Javier Jaen

Barcelona-based Javier Jaén effortlessly transcends the boundary between graphic design and illustration, assuming the role of a translator of intricate concepts into compelling imagery. Infusing his work with a playful and vibrant language, he consistently aims to captivate and enliven our senses, whether it be through stimulating our eyes, engaging our intellect, or touching our hearts.

For Jaén, creative freedom is not merely a privilege but a responsibility. It’s about navigating the delicate balance between autonomy and accountability, embracing constraints as catalysts for innovation. From movie posters to book covers, press illustrations to commercials, his portfolio reflects the versatile craftsmanship of a tailor, constantly adapting and innovating to convey his client’s message effectively.

What follows is the inaugural capsule of “Studio Visit”, a series of videos where top-notch creative minds will open the doors of their workspaces to let us into their most personal side and imbue us with their extraordinary talent.

How would Javier Jaén define himself?


I work at that rare boundary between graphic design and illustration, but I actually feel more like a translator. I usually translate complex concepts into potentially simple images: a press illustration born from an article, the cover for a novel or a record, a movie poster… and so on.


To what extent is your language multidisciplinary?


The way projects end has more to do with ideas than with graphic resolution. In other words, it would have more to do with the skeleton than with the skin. My work resembles more that of a tailor than that of a painter who always has a similar style or way of doing things. It gives me a certain freedom to change that language, that last layer that formally ends up becoming different visual registers. The intention is always to seek complicity, for the ideas to be stimulating, whether graphically or conceptually; to tickle somewhere, sometimes in the eyes, other times in the stomach or in the brain.


What inspires you? Where do you find what ignites your spark?


I think we tend too often to romanticize, to respond with a long list of films from Northern Europe and some books that the fewer people know, the better. Of course, they are there, but the reality is that my work or my way of understanding the world is to be with pores open all the time. Everything that’s happening somehow influences the work: from that latest great book to the last silly thing I received on WhatsApp, the memes.

Today you open the doors of your studio to us. How much does it tell us about you?


I suppose the workspace is almost like a sock that we’ve turned inside out and everything that we have inside comes out. It is particularly noticeable when it’s messy. That strange relationship between mental order and spatial order surely happens to you as well. But today, since I knew you were coming, I have tidied up a bit.


How has this space evolved over time?


According to needs, types of projects, team. I started working alone, then for many years with one person, and now we are three. That has also shaped a bit the things that happen here. Ideally, I would like more things to happen. I have always aimed for it to be a very versatile space, allowing anything that I imagine to be possible.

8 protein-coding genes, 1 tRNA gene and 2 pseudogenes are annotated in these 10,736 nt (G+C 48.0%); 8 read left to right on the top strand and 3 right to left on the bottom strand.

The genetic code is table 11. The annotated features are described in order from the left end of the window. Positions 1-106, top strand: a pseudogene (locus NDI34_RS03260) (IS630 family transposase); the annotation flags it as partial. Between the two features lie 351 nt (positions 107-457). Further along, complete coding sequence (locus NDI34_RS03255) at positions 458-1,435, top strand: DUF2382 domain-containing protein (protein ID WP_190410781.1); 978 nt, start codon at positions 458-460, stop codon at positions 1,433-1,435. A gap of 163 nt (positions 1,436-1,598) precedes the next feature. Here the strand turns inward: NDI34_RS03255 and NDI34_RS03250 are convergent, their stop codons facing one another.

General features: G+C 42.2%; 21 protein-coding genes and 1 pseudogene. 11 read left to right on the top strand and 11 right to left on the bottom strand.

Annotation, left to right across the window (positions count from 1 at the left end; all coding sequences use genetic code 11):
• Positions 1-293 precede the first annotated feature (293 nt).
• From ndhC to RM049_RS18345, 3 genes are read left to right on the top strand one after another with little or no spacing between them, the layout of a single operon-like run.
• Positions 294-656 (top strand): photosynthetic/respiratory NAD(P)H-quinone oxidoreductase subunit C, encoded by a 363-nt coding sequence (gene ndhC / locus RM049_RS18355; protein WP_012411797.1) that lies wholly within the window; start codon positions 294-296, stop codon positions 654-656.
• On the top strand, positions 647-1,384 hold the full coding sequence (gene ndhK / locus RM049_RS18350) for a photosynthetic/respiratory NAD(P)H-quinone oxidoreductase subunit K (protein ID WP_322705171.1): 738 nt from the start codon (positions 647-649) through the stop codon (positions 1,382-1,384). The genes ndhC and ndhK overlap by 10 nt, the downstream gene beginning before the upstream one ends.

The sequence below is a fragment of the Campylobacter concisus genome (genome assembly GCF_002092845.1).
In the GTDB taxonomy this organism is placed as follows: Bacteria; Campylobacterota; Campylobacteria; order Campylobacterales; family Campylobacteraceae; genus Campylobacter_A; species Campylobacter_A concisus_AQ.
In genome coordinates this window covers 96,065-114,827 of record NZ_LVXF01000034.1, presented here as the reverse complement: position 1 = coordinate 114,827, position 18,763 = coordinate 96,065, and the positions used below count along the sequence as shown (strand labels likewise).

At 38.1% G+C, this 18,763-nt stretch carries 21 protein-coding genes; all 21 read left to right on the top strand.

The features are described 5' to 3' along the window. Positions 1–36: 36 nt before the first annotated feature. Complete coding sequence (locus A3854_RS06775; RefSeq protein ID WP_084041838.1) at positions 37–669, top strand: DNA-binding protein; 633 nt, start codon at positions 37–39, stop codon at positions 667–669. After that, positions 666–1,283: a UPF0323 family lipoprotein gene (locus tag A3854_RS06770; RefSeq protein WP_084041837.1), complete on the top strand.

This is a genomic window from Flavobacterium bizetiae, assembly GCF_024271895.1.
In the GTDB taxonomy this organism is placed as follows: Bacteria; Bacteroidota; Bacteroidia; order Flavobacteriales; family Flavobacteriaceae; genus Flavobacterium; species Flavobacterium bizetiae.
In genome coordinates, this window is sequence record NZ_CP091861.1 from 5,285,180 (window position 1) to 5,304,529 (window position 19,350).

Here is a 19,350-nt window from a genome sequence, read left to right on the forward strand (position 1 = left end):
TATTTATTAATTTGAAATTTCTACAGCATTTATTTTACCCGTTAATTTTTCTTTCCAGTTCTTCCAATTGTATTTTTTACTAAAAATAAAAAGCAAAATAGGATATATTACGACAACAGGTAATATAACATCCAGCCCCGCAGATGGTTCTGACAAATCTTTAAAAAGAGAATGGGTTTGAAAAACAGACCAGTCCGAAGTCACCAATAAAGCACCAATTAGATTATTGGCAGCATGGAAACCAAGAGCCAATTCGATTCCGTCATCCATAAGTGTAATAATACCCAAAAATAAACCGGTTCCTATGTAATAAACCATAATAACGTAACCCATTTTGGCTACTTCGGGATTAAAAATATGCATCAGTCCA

Your most personal project?


Due to the nature of my work, my projects are generally very fast, so falling in love often has more to do with the process, with the client, with a long relationship rather than with an image, which is what crystallizes. But I’m reminded of a cover for an issue of the New York Times Book Review where they talked about family. The mother of that family is mine and, according to the image, she’s a tree, formed by friends, family, people from my environment, from when we were young. I’m also hidden somewhere.


What role does unconditional creative freedom play in your creative process?


Freedom in my field is one of those peculiar words because while total freedom may seem like a good friend, for me, the ideal is conditional: you do have certain points to answer to, almost like the skier who has to navigate certain points. For me, part of the enjoyment is that dance. I do what I want, but at the same time what needs to be done.

How do you actively engage with current themes and trends in your work?


One of the main clients I’ve always had has been media outlets, which has kept me in touch with current events for the past 15 or 20 years, especially with opinion articles. It’s a luxury to be able to gauge the sensitivities that have been changing so much in recent years, and it’s also a brutal responsibility to contribute with your work to that change politically, socially, emotionally. Having the opportunity to participate in that public debate is a luxury.


What is your vision for the future of your art and how do you think it can impact the creative scene?


Among the many things in the studio, there isn’t yet a crystal ball, and I have no idea how the future will evolve. Apparently, the tools are changing a lot, and it would be absurd to think that this won’t affect many other things. But if I try to be optimistic, which I will today, all these tools are telling us that ideas are important. Execution will clearly be immediate and wonderful, and machines will play chess better. But we still play chess. They will sing better than us, but we still sing. They will write better than us, but we will still write. The challenge is that the questions are beginning to be more important questions: what do those images tell us? What do those texts tell us? That’s where I believe we can contribute something.